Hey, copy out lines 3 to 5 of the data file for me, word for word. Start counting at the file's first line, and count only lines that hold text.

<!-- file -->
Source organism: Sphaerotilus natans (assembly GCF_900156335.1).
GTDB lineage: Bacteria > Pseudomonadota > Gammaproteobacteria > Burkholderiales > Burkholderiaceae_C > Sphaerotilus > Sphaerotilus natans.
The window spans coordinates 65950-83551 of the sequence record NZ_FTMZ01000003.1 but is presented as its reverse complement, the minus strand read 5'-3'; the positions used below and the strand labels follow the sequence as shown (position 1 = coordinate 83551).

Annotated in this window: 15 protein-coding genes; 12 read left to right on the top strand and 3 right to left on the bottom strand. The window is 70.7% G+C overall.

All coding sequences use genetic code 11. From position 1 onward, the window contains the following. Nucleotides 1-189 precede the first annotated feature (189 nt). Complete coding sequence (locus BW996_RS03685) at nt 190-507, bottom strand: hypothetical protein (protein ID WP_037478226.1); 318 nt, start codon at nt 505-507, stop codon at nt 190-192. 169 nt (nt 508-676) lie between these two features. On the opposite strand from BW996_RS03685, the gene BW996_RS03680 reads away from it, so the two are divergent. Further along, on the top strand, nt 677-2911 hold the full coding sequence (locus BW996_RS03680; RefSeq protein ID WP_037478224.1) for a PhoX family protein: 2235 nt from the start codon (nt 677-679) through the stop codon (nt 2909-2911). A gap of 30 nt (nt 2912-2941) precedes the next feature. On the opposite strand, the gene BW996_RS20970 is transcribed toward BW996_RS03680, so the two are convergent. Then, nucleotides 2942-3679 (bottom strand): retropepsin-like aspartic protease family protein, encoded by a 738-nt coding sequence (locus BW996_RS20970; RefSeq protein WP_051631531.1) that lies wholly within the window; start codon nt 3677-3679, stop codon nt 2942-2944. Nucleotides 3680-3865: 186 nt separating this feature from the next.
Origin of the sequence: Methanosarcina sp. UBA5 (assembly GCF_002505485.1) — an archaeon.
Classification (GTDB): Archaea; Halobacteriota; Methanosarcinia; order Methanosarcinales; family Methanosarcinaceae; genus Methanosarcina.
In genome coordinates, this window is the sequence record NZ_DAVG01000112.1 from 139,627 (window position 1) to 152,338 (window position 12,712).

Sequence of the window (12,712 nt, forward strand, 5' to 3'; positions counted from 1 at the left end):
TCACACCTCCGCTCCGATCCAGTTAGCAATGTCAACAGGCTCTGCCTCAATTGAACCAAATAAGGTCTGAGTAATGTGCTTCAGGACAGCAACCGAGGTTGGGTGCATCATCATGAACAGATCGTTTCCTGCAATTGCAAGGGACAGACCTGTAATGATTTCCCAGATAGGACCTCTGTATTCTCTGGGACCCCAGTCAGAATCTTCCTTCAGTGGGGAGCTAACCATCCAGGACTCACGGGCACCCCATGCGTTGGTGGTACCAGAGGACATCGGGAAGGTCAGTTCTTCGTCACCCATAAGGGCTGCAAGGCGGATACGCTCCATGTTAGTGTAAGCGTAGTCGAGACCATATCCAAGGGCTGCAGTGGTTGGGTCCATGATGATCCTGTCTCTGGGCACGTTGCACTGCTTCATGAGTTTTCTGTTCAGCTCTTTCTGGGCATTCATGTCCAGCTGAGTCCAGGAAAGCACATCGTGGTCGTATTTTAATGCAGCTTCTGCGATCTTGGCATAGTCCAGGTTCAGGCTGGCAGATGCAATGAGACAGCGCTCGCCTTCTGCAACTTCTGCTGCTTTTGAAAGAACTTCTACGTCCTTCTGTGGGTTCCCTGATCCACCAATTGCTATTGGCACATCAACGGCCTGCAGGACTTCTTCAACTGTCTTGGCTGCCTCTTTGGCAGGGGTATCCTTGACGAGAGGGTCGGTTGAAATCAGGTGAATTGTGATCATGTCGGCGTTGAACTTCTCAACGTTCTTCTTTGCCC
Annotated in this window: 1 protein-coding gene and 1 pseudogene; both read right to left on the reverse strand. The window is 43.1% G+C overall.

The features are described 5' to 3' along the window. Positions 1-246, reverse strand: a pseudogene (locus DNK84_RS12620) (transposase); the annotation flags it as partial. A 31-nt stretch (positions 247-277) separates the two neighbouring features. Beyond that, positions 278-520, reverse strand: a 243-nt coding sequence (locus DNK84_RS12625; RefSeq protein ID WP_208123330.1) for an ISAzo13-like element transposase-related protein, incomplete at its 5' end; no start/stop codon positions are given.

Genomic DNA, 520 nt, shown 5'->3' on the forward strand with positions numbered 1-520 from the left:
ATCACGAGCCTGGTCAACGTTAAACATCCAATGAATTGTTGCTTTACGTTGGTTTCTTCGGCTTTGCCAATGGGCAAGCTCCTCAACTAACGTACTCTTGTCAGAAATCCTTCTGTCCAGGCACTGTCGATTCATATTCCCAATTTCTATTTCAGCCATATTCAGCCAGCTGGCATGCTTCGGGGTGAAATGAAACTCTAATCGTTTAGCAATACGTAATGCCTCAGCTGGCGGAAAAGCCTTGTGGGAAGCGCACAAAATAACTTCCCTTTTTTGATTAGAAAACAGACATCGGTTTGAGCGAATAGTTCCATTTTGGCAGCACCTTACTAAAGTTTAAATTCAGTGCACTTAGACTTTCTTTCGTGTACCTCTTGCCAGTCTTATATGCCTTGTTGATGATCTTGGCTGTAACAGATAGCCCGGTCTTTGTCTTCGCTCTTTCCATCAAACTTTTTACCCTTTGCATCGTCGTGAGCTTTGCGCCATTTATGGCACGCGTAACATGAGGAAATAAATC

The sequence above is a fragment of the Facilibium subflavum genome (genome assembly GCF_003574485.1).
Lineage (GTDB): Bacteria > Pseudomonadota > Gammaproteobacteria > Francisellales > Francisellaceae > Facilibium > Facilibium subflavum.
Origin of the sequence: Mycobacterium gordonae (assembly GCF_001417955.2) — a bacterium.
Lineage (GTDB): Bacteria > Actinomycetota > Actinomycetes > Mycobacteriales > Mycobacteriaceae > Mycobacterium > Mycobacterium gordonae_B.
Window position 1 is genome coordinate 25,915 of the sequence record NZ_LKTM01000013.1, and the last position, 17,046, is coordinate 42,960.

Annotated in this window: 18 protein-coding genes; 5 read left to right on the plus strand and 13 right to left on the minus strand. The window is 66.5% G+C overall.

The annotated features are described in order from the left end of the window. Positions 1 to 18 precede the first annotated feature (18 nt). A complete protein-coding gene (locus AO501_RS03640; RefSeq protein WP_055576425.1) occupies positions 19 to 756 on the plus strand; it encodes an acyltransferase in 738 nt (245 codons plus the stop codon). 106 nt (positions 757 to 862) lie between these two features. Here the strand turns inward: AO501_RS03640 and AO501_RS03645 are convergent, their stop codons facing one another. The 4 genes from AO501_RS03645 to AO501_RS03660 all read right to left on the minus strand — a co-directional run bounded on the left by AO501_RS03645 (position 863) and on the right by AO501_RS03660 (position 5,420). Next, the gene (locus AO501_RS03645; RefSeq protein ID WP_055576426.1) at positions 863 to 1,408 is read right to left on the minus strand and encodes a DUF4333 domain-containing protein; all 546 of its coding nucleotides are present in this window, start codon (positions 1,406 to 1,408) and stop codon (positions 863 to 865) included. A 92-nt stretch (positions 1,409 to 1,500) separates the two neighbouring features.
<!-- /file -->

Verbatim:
The window spans coordinates 65950-83551 of the sequence record NZ_FTMZ01000003.1 but is presented as its reverse complement, the minus strand read 5'-3'; the positions used below and the strand labels follow the sequence as shown (position 1 = coordinate 83551).

Annotated in this window: 15 protein-coding genes; 12 read left to right on the top strand and 3 right to left on the bottom strand. The window is 70.7% G+C overall.

All coding sequences use genetic code 11. From position 1 onward, the window contains the following. Nucleotides 1-189 precede the first annotated feature (189 nt). Complete coding sequence (locus BW996_RS03685) at nt 190-507, bottom strand: hypothetical protein (protein ID WP_037478226.1); 318 nt, start codon at nt 505-507, stop codon at nt 190-192. 169 nt (nt 508-676) lie between these two features. On the opposite strand from BW996_RS03685, the gene BW996_RS03680 reads away from it, so the two are divergent. Further along, on the top strand, nt 677-2911 hold the full coding sequence (locus BW996_RS03680; RefSeq protein ID WP_037478224.1) for a PhoX family protein: 2235 nt from the start codon (nt 677-679) through the stop codon (nt 2909-2911). A gap of 30 nt (nt 2912-2941) precedes the next feature. On the opposite strand, the gene BW996_RS20970 is transcribed toward BW996_RS03680, so the two are convergent. Then, nucleotides 2942-3679 (bottom strand): retropepsin-like aspartic protease family protein, encoded by a 738-nt coding sequence (locus BW996_RS20970; RefSeq protein WP_051631531.1) that lies wholly within the window; start codon nt 3677-3679, stop codon nt 2942-2944. Nucleotides 3680-3865: 186 nt separating this feature from the next.